When that someone is a market stallholder in a border town poor enough to be fanning the flies off their few remaining pieces of pig bits with a plastic bag on a bamboo stick, that’s really special.
That the present was fresh lotus seeds, straight from the flowerhead, put this into stellar territory for me.
Imagine a food stuff, entirely fresh and entirely natural, which is as much fun to remove from its green home as bubblewrap is to pop, with a taste like fresh almonds crossed with macadamias but a crisp, clean texture which is of the water not the earth.
That’s lotus seeds.
The seed-head is a sage green, spongy, truncated cone, with open pores from which protrude the green tips of young seeds in varying stages of ripeness and the black dead casings of those which have let their burden go.
You pull the sponge away from the seeds, pop them out of their resting places, nip off the top of the green casing, then squeeze the pale white seed from the skin.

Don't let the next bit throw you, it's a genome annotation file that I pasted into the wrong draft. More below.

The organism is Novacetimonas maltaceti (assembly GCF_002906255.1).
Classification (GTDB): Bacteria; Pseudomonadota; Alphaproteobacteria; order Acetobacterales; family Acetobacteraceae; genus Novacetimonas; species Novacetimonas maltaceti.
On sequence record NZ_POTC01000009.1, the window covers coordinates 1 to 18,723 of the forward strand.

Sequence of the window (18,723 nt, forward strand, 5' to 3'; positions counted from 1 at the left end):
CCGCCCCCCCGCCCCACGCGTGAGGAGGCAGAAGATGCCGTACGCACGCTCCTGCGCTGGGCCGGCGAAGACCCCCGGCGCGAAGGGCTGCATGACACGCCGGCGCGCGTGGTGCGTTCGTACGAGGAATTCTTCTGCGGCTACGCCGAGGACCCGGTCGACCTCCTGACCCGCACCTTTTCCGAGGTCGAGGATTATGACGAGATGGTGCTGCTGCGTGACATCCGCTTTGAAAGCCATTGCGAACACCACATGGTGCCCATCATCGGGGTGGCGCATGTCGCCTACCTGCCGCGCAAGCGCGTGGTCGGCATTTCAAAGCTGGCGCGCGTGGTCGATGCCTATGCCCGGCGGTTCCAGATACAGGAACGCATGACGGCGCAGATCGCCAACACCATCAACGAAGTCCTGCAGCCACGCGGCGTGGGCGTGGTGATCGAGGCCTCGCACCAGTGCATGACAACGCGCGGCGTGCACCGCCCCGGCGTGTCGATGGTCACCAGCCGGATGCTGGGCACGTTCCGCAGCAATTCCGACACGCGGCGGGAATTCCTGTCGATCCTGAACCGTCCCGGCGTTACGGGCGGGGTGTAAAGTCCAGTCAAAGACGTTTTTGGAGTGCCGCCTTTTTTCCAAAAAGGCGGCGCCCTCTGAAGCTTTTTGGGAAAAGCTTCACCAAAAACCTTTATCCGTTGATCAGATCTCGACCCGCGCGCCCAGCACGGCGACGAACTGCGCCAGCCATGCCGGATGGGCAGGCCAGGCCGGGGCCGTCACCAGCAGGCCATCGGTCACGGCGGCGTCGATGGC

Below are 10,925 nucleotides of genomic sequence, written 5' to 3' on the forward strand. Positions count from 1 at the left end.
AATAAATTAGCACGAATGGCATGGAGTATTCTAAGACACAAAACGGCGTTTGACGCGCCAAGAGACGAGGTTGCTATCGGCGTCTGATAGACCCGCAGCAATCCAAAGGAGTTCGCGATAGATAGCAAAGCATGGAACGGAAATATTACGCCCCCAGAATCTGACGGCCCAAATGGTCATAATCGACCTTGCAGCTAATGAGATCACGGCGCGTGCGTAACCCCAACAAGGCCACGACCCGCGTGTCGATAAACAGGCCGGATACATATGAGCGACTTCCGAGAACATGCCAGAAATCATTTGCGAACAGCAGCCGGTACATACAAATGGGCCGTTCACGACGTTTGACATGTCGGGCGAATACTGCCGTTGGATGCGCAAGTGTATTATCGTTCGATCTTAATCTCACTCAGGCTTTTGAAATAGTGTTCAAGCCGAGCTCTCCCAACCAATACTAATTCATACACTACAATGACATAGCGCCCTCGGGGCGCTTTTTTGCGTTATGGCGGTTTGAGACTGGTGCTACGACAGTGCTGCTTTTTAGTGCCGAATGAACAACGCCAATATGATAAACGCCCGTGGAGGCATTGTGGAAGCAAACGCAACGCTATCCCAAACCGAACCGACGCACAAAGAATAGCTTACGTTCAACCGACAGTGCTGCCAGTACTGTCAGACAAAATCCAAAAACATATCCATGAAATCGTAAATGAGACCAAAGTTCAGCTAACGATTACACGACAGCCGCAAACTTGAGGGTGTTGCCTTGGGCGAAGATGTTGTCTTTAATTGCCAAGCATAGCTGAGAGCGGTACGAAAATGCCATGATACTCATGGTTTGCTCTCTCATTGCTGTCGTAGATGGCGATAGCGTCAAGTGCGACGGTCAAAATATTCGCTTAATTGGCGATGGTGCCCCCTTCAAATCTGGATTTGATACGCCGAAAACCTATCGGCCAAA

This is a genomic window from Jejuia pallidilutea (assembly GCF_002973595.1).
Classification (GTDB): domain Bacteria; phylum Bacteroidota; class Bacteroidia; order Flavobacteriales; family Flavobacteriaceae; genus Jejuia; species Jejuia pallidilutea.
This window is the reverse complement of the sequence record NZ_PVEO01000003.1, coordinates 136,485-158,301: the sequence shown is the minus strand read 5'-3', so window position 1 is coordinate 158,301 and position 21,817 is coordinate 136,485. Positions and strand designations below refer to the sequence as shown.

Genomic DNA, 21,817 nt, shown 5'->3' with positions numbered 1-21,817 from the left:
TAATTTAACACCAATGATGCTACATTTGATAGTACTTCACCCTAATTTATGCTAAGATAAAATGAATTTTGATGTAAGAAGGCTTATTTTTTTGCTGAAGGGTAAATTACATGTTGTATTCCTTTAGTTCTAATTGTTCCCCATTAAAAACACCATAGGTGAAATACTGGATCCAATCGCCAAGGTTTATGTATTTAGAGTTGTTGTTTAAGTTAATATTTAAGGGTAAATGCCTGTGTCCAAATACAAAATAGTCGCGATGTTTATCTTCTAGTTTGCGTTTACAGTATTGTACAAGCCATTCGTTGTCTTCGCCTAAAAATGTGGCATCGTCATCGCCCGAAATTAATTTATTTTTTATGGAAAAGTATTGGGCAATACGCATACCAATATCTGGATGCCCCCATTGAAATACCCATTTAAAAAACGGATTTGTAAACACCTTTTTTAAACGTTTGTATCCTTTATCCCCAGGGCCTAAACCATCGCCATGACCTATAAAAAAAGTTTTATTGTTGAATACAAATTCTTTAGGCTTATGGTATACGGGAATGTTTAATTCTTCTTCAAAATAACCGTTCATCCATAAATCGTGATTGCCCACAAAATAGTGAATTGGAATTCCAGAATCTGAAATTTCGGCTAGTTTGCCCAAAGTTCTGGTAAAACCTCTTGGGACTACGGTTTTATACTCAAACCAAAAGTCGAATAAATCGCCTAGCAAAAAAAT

The crisper seeds contain within them, virtually fully formed, a bitter green and curling shoot. (You split the seed and cast these out.)
So our new friend in Koh Kong market gave us one seedhead, saw we liked it, then forced two more on us.
And we stood there, talking in the roughly fifteen words of three languages we had in common and the universal language of women with children, and eating lotus seeds, while Z clowned with a grass broom from the stall and the local kids in their bright white shirts skipped home from school, grinning hello as they walked past.